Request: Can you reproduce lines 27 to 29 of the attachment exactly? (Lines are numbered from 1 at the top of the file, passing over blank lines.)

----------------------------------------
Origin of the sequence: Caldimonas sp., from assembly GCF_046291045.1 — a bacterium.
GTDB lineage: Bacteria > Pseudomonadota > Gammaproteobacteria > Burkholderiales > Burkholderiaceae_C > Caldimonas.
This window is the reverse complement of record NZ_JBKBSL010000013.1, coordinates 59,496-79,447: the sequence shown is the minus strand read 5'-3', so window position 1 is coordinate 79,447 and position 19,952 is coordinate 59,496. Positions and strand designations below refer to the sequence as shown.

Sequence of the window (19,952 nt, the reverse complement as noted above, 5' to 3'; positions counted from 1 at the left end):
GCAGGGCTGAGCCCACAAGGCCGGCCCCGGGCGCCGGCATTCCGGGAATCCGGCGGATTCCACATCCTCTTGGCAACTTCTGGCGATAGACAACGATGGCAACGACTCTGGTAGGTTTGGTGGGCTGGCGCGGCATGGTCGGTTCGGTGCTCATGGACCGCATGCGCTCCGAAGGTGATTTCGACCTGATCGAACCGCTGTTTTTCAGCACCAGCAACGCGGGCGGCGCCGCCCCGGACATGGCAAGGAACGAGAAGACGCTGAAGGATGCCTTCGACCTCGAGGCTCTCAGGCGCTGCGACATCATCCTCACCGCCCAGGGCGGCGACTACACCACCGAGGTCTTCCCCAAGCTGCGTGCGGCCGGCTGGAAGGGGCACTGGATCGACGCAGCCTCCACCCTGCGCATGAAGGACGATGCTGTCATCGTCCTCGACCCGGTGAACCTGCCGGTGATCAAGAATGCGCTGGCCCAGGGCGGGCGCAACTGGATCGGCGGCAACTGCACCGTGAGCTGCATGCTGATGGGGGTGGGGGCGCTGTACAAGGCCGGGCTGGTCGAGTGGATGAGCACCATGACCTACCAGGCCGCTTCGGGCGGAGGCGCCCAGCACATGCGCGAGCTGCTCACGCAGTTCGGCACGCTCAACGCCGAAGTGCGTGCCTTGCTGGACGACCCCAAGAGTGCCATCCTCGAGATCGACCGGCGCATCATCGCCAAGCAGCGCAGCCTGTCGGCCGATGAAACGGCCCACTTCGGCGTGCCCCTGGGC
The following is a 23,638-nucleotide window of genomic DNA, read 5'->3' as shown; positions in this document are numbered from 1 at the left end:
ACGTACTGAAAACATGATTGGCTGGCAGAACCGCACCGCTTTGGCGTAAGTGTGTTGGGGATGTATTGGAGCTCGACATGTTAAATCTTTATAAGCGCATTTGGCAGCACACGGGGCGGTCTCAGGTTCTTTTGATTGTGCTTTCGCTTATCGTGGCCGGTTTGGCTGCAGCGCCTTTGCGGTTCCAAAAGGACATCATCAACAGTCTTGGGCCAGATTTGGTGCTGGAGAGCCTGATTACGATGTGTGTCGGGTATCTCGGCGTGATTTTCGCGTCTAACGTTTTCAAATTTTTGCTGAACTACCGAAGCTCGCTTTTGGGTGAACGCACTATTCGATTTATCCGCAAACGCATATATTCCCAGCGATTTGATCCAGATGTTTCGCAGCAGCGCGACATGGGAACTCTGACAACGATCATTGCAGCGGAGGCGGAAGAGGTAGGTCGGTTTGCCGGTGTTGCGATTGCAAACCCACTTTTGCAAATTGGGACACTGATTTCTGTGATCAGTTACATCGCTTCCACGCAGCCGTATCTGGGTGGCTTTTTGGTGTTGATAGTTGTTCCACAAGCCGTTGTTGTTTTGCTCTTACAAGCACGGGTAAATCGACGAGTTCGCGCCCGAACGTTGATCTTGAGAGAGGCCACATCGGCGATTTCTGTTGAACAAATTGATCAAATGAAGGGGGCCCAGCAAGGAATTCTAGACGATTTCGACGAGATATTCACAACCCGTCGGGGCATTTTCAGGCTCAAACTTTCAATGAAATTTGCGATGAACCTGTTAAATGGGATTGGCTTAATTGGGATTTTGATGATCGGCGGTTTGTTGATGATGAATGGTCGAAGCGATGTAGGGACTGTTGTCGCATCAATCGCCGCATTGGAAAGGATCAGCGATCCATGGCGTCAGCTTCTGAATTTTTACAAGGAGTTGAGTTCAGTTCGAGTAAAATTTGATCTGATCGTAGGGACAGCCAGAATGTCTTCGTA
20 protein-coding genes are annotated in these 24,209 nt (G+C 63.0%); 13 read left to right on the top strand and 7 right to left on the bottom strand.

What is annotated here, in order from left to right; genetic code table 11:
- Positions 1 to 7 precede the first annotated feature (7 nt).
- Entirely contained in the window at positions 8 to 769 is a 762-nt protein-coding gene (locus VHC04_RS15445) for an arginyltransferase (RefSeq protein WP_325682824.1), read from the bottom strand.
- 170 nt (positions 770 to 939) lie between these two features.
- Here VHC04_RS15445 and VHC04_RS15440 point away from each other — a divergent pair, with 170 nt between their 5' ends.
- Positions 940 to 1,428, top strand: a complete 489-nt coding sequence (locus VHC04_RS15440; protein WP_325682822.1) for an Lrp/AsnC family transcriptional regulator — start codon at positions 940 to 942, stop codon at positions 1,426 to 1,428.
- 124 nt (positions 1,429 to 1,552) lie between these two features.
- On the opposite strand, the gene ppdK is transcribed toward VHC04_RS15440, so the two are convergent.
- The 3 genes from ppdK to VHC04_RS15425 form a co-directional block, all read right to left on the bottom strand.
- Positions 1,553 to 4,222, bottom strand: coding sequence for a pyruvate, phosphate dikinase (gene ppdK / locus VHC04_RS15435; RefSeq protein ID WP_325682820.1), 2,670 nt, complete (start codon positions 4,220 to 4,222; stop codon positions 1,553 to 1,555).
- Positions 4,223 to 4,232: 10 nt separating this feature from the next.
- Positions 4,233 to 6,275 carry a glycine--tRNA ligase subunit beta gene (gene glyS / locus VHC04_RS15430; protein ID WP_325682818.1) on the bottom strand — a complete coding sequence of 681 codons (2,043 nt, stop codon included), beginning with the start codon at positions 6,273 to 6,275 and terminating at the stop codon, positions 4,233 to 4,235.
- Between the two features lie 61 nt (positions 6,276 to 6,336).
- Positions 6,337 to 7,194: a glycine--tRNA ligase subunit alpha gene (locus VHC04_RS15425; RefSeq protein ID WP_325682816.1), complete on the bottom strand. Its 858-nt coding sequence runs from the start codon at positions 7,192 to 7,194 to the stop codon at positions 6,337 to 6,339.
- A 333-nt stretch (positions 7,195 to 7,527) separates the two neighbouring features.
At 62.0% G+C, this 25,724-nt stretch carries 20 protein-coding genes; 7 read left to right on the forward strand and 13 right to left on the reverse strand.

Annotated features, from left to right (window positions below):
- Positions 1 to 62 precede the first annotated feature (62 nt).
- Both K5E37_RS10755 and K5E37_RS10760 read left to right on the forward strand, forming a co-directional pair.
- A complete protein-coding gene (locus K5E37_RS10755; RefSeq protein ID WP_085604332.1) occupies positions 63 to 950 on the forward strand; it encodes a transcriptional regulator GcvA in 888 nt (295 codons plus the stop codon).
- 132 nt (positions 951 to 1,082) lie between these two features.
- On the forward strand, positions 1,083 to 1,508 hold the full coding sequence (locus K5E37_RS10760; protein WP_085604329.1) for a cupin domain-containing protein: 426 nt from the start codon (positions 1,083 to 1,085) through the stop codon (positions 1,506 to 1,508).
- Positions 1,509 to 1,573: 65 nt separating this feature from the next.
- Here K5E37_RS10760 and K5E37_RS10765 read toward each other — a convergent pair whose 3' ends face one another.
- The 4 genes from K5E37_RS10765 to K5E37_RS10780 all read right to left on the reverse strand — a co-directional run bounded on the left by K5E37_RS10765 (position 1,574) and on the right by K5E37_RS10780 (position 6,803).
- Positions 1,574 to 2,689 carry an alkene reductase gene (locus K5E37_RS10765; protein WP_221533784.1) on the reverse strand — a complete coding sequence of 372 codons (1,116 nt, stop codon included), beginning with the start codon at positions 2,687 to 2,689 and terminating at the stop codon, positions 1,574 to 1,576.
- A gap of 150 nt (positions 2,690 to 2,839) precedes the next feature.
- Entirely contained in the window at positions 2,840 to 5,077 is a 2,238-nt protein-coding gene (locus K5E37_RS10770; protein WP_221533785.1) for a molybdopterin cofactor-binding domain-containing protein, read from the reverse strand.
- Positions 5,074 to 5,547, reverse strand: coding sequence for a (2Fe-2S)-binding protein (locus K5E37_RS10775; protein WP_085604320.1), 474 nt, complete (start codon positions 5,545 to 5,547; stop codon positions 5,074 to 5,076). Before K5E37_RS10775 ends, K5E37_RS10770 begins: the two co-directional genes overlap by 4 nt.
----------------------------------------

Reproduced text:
- Both K5E37_RS10755 and K5E37_RS10760 read left to right on the forward strand, forming a co-directional pair.
- A complete protein-coding gene (locus K5E37_RS10755; RefSeq protein ID WP_085604332.1) occupies positions 63 to 950 on the forward strand; it encodes a transcriptional regulator GcvA in 888 nt (295 codons plus the stop codon).
- 132 nt (positions 951 to 1,082) lie between these two features.